As millions of mink are culled in Europe because of fears they could spread the coronavirus, struggling Chinese suppliers are defying calls to ban their business and taking advantage of a surge in global prices for the prized fur.
Chinese mink farmers, hit by a ban on wildlife trade early in the pandemic, are breeding the animals again, while traders have increased prices by as much as a third as supplies tighten.
Authorities in Denmark, the world's biggest exporter of mink fur, began culling an estimated 15 to 17 million animals in early November after some tested positive for a mutated form of the coronavirus, raising concerns that vaccine-resistant strains could recirculate in human beings.
Before the culls, China was the second-biggest producer of mink.
Beijing has shown a zero-tolerance approach to new infection risks, tracking imported frozen meat and seafood and locking down communities whenever new transmissions occur.
But it has taken little action against its mink farms, which researchers say number about 8,000 and hold about five million animals.
In the village of Shangcun, about 180 kilometres south of Beijing, fur traders said their business was safe and would thrive as producers sought replacement pelts for coats that cost at least $10,000.
"I don't worry about getting the virus from mink fur because I'm sure the Chinese government will do all the necessary checks," said Wang Zhanhui, a shop owner.
Animal welfare groups around the world called for a ban on fur farming and said the pandemic proved intensive captive breeding was not only cruel but hazardous to human health.
"When it comes to public health risks, these farms and markets are much like the live animal market in Wuhan where the coronavirus is widely believed to have originated," said Jason Baker, senior vice president at People for the Ethical Treatment of Animals.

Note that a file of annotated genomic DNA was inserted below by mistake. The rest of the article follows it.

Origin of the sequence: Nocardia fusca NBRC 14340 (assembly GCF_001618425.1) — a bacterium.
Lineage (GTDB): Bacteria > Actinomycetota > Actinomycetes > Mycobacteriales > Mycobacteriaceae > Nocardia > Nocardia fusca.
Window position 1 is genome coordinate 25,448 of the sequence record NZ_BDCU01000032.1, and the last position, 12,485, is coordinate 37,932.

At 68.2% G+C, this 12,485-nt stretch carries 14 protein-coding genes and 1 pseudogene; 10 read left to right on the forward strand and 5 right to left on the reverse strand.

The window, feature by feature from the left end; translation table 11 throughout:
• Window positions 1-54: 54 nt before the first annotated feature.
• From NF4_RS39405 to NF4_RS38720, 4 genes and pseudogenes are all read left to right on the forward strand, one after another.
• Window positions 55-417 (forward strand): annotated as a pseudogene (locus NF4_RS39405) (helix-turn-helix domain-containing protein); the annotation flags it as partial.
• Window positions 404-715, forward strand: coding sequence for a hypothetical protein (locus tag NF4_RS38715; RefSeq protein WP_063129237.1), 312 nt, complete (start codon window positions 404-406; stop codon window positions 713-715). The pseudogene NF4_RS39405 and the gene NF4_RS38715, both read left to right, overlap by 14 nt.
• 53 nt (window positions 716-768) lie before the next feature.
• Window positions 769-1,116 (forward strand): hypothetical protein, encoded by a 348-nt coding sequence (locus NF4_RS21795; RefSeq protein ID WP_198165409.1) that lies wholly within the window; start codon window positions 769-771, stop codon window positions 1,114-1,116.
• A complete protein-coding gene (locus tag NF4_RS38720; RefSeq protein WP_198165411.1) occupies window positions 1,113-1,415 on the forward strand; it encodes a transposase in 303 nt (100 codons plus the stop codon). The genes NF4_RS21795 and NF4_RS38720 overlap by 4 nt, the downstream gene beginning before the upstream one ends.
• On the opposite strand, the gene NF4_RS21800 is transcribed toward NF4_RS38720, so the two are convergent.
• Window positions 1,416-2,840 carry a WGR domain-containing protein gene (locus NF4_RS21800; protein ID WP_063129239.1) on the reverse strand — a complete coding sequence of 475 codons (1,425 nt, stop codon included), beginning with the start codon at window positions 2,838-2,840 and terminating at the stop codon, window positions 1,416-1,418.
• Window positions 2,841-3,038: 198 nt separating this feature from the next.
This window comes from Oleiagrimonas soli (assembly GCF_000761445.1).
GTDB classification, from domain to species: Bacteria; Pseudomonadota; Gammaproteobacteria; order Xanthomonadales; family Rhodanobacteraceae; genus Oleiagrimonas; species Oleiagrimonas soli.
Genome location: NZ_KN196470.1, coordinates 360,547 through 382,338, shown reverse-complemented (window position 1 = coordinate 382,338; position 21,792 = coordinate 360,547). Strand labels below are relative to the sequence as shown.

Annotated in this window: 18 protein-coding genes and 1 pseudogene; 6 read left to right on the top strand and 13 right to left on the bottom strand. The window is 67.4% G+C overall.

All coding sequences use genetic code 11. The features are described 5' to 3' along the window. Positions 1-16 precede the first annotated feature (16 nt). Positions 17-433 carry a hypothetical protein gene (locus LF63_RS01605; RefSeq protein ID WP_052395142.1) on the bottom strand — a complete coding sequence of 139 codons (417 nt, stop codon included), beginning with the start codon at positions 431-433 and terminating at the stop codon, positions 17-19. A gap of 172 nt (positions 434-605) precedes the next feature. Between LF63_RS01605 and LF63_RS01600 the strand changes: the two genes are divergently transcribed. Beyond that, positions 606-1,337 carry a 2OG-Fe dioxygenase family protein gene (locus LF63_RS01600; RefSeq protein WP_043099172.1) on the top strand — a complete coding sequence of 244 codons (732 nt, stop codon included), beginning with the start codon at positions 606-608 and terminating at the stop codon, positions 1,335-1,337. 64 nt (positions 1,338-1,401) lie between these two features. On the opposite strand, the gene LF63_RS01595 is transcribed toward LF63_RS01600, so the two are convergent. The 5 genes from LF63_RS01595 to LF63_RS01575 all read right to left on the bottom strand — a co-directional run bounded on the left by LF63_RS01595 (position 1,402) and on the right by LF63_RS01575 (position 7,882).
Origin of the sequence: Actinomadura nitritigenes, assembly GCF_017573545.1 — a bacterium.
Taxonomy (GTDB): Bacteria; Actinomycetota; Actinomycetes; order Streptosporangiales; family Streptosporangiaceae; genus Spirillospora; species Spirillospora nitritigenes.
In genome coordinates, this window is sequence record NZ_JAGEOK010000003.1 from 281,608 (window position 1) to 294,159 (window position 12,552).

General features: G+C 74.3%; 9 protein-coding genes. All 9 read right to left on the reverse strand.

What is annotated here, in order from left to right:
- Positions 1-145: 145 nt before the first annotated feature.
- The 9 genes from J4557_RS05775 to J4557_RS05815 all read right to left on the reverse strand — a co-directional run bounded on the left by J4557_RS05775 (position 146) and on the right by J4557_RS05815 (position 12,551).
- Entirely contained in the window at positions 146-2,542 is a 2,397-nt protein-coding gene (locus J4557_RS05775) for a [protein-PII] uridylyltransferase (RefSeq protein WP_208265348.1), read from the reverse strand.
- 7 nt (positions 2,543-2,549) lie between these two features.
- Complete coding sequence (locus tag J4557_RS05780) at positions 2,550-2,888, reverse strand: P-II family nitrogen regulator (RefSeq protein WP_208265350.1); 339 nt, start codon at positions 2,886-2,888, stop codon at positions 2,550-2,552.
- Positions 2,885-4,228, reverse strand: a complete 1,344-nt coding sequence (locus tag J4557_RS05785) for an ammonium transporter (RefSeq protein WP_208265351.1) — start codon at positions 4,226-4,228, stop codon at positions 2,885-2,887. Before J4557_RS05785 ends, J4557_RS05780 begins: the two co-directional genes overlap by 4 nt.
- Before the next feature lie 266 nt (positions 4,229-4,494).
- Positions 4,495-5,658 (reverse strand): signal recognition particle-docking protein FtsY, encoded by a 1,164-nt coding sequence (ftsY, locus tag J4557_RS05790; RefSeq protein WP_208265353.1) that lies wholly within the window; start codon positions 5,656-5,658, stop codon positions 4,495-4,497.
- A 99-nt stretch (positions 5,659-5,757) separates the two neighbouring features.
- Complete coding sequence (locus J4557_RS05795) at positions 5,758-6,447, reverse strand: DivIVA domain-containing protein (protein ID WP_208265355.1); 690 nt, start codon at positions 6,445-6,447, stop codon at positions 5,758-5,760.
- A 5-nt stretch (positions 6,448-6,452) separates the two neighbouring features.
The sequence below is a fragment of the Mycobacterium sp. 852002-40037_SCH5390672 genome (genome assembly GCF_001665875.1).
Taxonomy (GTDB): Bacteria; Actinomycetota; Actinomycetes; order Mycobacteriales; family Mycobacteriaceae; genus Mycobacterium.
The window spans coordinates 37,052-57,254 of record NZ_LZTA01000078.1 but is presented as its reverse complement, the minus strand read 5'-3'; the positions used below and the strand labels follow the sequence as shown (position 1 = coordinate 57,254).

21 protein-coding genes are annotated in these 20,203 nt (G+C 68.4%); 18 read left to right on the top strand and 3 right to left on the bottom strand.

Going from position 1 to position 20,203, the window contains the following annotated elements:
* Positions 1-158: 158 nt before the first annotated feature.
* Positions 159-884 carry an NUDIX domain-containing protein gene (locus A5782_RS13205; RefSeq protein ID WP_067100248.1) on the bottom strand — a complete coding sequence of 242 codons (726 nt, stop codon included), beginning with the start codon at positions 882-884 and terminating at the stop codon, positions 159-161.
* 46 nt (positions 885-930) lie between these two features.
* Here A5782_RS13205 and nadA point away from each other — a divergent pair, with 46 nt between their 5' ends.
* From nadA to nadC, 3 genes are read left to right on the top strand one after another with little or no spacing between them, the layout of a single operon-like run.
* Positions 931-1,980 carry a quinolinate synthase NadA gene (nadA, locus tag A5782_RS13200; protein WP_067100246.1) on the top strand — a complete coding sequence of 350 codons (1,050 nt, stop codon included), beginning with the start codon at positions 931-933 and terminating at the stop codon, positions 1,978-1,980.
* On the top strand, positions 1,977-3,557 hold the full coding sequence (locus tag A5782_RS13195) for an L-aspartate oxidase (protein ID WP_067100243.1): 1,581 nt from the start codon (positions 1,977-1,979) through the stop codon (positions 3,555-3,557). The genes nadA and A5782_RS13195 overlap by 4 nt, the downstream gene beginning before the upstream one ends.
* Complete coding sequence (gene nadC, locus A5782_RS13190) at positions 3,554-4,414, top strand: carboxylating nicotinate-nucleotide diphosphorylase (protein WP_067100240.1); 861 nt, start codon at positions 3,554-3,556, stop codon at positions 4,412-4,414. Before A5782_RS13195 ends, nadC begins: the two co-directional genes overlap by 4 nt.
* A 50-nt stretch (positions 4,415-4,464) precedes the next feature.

"Filthy fur farms are packed with sick, stressed and injured animals and are breeding grounds for disease."
Studies also suggest mink are particularly prone to coronavirus infection and could transmit the virus to humans.
"If the objective is to reduce transmission, then yes, having these mink farms is a big risk because it makes it much more difficult to manage the epidemic and creates such big reservoirs of susceptible hosts," said Francois Balloux, a geneticist with University College London. He is also co-author of a paper on Covid-19 transmission in mink.
Authorities stepped up checks and offered free coronavirus tests at some bigger breeding centres. Beijing is not expected to crack down on an industry that earns an estimated $50 billion per year in China alone.
The Ministry of Agriculture and Rural Affairs did not respond to requests for comment.
Chinese mink suppliers and traders who struggled in recent years because of declining overseas demand are already benefiting from increasing prices.
"It felt great," said Wang He, a trader and breeder Shangcun.
His earnings increased by 30 to 50 per cent when the price of mink fur jumped after Denmark ordered its cull.
Chinese demand remains strong, with rising wealth and little in the way of animal rights activism.
But the coronavirus outbreak triggered a blanket ban on all wildlife trading in China, forcing some smaller breeders out of business and causing panic, according to an industry association.
In April, the government said mink, arctic foxes and raccoons would be classified as "special livestock" rather than wildlife and would be exempt from the ban.
There are now signs the market is responding to the culls in Denmark, a country that accounted for about 40 per cent of worldwide production.
Many Chinese farmers were considering abandoning the business altogether, said Zhao Yangang, a mink trader.
"They were preparing to stop rearing but now the markets started to move like this they've started breeding again," he said.
China is well aware of the health risks of intensive mink farming, which is known to be a source of infectious diseases such as rabies and distemper.
Most larger breeding centres are subject to rigorous vaccination and hygiene regimes.
Mr Wang said that after the Danish cull was announced, China began administering free Covid-19 tests for captive mink.
"They came to my farm in Dalian and tested mink from five spots in the farm," he said.
But a wider policy is not expected because fur farming has been a relatively cheap way for local governments to alleviate poverty in rural communities and rust belt regions and it provides earning opportunities for laid-off industrial workers.
But experts say the health risks posed by mink cannot be separated from the conditions in which animals are kept.
"Mink are susceptible but we should not forget the conditions they are housed in," said Mr Balloux.
"There are very large populations in cages, living on top of one another, and the numbers are insane."